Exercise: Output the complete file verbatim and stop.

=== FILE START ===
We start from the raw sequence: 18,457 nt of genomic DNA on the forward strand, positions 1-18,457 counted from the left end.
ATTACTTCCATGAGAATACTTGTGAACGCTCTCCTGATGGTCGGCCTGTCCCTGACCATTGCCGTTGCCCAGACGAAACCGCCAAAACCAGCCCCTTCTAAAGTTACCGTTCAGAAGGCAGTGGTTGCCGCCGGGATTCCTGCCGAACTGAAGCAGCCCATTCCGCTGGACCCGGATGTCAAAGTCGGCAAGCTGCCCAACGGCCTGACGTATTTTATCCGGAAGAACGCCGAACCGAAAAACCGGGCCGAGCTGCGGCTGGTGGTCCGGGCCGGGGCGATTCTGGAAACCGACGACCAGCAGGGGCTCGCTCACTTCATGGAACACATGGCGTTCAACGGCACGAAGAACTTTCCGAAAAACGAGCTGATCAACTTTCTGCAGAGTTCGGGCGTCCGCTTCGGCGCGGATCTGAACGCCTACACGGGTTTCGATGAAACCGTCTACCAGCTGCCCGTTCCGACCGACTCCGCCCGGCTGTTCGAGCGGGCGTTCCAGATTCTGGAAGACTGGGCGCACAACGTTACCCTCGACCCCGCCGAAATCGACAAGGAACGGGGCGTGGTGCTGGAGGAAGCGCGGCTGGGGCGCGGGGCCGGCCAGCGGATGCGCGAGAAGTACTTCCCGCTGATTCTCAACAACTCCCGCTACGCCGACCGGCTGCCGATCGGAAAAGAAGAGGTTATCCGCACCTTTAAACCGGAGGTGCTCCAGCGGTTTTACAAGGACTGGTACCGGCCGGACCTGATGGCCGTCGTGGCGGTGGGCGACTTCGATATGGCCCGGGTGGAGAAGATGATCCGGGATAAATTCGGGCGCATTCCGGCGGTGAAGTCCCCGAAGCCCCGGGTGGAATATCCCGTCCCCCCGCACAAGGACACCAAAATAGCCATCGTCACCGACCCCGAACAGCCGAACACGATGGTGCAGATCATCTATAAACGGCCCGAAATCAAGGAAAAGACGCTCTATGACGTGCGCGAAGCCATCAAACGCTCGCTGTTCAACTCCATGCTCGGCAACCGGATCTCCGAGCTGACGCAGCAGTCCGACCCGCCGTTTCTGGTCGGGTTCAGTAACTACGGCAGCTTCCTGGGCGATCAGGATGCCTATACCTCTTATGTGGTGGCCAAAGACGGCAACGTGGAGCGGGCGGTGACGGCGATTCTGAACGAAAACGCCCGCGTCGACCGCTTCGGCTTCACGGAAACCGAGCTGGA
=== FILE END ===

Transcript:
We start from the raw sequence: 18,457 nt of genomic DNA on the forward strand, positions 1-18,457 counted from the left end.
ATTACTTCCATGAGAATACTTGTGAACGCTCTCCTGATGGTCGGCCTGTCCCTGACCATTGCCGTTGCCCAGACGAAACCGCCAAAACCAGCCCCTTCTAAAGTTACCGTTCAGAAGGCAGTGGTTGCCGCCGGGATTCCTGCCGAACTGAAGCAGCCCATTCCGCTGGACCCGGATGTCAAAGTCGGCAAGCTGCCCAACGGCCTGACGTATTTTATCCGGAAGAACGCCGAACCGAAAAACCGGGCCGAGCTGCGGCTGGTGGTCCGGGCCGGGGCGATTCTGGAAACCGACGACCAGCAGGGGCTCGCTCACTTCATGGAACACATGGCGTTCAACGGCACGAAGAACTTTCCGAAAAACGAGCTGATCAACTTTCTGCAGAGTTCGGGCGTCCGCTTCGGCGCGGATCTGAACGCCTACACGGGTTTCGATGAAACCGTCTACCAGCTGCCCGTTCCGACCGACTCCGCCCGGCTGTTCGAGCGGGCGTTCCAGATTCTGGAAGACTGGGCGCACAACGTTACCCTCGACCCCGCCGAAATCGACAAGGAACGGGGCGTGGTGCTGGAGGAAGCGCGGCTGGGGCGCGGGGCCGGCCAGCGGATGCGCGAGAAGTACTTCCCGCTGATTCTCAACAACTCCCGCTACGCCGACCGGCTGCCGATCGGAAAAGAAGAGGTTATCCGCACCTTTAAACCGGAGGTGCTCCAGCGGTTTTACAAGGACTGGTACCGGCCGGACCTGATGGCCGTCGTGGCGGTGGGCGACTTCGATATGGCCCGGGTGGAGAAGATGATCCGGGATAAATTCGGGCGCATTCCGGCGGTGAAGTCCCCGAAGCCCCGGGTGGAATATCCCGTCCCCCCGCACAAGGACACCAAAATAGCCATCGTCACCGACCCCGAACAGCCGAACACGATGGTGCAGATCATCTATAAACGGCCCGAAATCAAGGAAAAGACGCTCTATGACGTGCGCGAAGCCATCAAACGCTCGCTGTTCAACTCCATGCTCGGCAACCGGATCTCCGAGCTGACGCAGCAGTCCGACCCGCCGTTTCTGGTCGGGTTCAGTAACTACGGCAGCTTCCTGGGCGATCAGGATGCCTATACCTCTTATGTGGTGGCCAAAGACGGCAACGTGGAGCGGGCGGTGACGGCGATTCTGAACGAAAACGCCCGCGTCGACCGCTTCGGCTTCACGGAAACCGAGCTGGA